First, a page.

In the context of Tessa’s other active on-site projects, this made life interesting.  ‘The tight deadlines didn’t compromise the job, but they meant everything had to be speeded up and when aspects of treatment were not successful it was fairly stressful,’ she explains.  ‘The press attention was a whole new world.  Usually, as conservators we keep away from the limelight. Our work is fairly private and often solitary. With this project, I was quoted in public speeches and published remarks – sometimes  before the work was completed.’ This made for a particularly anxious course of work before the success of the treatments were assured – knowing the results, whether good or bad, would be the focus of broad public interest. ‘I was very aware that if this project did not go correctly that it would be in the full glare of the cameras.’


Testing 'new' Pericrete against the original. Photo: Historic England

Media coverage helped to raise funds and widen awareness, bringing public interest to a high point.  Those who saw the work in progress were keen to publish snapshots on social media and elsewhere – sometimes showing aspects of the work in its more delicate phases ‘Usually the work is confidential, so it was very different to have everything going in the public domain,’ she said.  In any case, Tessa’s close working relationship with Historic England ensured the organisation was heavily involved and the project was well-documented from the start.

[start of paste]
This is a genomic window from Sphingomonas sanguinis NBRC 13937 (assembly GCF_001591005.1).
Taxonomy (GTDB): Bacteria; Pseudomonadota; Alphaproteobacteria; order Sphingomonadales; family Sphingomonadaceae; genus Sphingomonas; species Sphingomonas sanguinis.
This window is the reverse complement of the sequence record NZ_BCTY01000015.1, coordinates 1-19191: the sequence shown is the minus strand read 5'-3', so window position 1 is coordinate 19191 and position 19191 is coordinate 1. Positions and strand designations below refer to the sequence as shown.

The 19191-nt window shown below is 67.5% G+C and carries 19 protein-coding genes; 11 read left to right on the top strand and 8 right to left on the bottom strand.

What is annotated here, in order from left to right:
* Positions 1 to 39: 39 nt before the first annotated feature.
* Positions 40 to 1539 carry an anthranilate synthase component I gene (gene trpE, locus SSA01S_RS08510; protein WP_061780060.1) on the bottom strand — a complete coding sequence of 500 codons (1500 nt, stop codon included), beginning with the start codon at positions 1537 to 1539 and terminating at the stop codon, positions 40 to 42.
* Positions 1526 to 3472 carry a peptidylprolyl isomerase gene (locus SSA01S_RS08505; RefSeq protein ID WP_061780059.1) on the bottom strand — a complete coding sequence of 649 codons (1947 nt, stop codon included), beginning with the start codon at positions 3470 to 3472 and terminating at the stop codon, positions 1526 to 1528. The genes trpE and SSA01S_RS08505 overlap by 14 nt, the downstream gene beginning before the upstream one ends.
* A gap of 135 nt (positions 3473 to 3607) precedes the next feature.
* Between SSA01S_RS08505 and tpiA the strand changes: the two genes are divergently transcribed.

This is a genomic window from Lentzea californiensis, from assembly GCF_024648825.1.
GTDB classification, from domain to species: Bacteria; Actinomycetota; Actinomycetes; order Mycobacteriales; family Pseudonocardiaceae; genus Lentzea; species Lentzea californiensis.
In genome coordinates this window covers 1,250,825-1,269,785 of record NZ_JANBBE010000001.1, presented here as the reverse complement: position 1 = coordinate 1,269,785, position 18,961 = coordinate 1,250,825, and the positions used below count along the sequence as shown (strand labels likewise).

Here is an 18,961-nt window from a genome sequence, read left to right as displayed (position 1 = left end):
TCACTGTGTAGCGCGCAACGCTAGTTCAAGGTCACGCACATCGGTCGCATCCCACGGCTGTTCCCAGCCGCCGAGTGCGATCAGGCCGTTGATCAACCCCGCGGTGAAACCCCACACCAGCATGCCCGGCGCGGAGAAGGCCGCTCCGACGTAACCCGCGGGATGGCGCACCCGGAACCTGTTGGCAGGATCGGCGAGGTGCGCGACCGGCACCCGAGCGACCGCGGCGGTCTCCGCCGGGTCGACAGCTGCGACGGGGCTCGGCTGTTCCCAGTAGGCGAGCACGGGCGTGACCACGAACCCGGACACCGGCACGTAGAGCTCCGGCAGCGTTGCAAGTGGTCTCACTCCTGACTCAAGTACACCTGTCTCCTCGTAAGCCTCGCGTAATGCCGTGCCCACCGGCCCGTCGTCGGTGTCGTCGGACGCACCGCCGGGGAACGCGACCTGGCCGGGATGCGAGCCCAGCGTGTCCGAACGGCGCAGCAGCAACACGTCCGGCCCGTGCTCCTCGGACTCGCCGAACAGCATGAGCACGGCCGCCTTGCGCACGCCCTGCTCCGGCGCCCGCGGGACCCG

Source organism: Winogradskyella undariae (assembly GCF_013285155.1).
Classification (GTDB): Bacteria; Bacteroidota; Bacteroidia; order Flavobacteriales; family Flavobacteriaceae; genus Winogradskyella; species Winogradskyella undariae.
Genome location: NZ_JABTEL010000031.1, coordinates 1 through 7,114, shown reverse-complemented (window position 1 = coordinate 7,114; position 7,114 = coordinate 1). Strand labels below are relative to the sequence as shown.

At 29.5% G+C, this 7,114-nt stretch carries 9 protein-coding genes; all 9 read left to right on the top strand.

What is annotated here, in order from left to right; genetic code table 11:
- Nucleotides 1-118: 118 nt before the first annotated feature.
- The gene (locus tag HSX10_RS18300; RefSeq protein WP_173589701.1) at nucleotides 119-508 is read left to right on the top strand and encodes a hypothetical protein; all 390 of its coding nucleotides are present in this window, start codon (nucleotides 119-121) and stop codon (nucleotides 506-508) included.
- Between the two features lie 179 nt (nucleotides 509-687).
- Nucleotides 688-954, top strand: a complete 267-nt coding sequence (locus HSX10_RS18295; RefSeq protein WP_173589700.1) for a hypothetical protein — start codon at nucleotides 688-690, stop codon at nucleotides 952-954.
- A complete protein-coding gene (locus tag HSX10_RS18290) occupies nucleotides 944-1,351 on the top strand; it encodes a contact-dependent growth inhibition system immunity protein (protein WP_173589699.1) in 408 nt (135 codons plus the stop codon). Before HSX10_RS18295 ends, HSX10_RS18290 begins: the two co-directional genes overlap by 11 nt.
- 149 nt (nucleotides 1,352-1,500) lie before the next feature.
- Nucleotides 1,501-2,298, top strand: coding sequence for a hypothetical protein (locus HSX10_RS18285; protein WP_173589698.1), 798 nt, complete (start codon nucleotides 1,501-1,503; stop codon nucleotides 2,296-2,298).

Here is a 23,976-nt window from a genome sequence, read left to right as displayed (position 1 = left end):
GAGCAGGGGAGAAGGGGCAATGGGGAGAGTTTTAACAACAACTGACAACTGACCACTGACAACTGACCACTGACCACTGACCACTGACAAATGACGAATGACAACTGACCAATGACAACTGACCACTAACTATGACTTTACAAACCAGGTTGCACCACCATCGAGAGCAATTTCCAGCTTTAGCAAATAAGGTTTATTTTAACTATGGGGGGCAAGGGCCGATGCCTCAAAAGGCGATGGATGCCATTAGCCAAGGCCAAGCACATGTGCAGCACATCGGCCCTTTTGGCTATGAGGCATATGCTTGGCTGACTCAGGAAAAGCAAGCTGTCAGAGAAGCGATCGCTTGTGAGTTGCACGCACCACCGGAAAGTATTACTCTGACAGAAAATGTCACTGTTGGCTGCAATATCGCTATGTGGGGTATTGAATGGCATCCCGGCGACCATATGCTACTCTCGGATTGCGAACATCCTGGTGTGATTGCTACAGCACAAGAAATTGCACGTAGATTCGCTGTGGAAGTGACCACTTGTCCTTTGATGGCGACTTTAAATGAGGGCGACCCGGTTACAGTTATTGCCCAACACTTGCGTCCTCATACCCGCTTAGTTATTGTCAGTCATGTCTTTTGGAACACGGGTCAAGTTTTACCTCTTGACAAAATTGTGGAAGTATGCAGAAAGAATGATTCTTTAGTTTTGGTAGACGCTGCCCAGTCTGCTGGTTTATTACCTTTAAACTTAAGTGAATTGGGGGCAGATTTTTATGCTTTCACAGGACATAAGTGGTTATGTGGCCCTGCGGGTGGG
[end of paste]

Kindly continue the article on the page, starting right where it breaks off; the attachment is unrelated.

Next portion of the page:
Bringing the past to life

The press attention reached a stirring climax when a BBC Radio4 crew popped into the studio with Peri’s elderly daughter, Ann, to visit the conservation work in progress.  It was the first time Ann had seen the figures since she visited the Festival of Britain in 1951.

At the time of the visit, the figures were at a key stage in their conservation. The team had removed soil, and stripped off layers of paint to take the sculptures back to ‘the raw’ – revealing the original ochre finish in areas. ‘We were so surprised that they still had some of their ochre layer at all,’ says Tessa.  ‘So at the time they looked clean and ready for assembly to me, but I was worried they would look terrible and quite worrying to anyone else.’

Tessa pulled together some resources on the work for the BBC crew, unsure of their intended angle: would they be interested in the technical story of the project, or its broadly varied other aspects? In the end, quite a different story unfolded – one that firmly underscored the capacity of the works to strongly resonate sixty years after they were first displayed.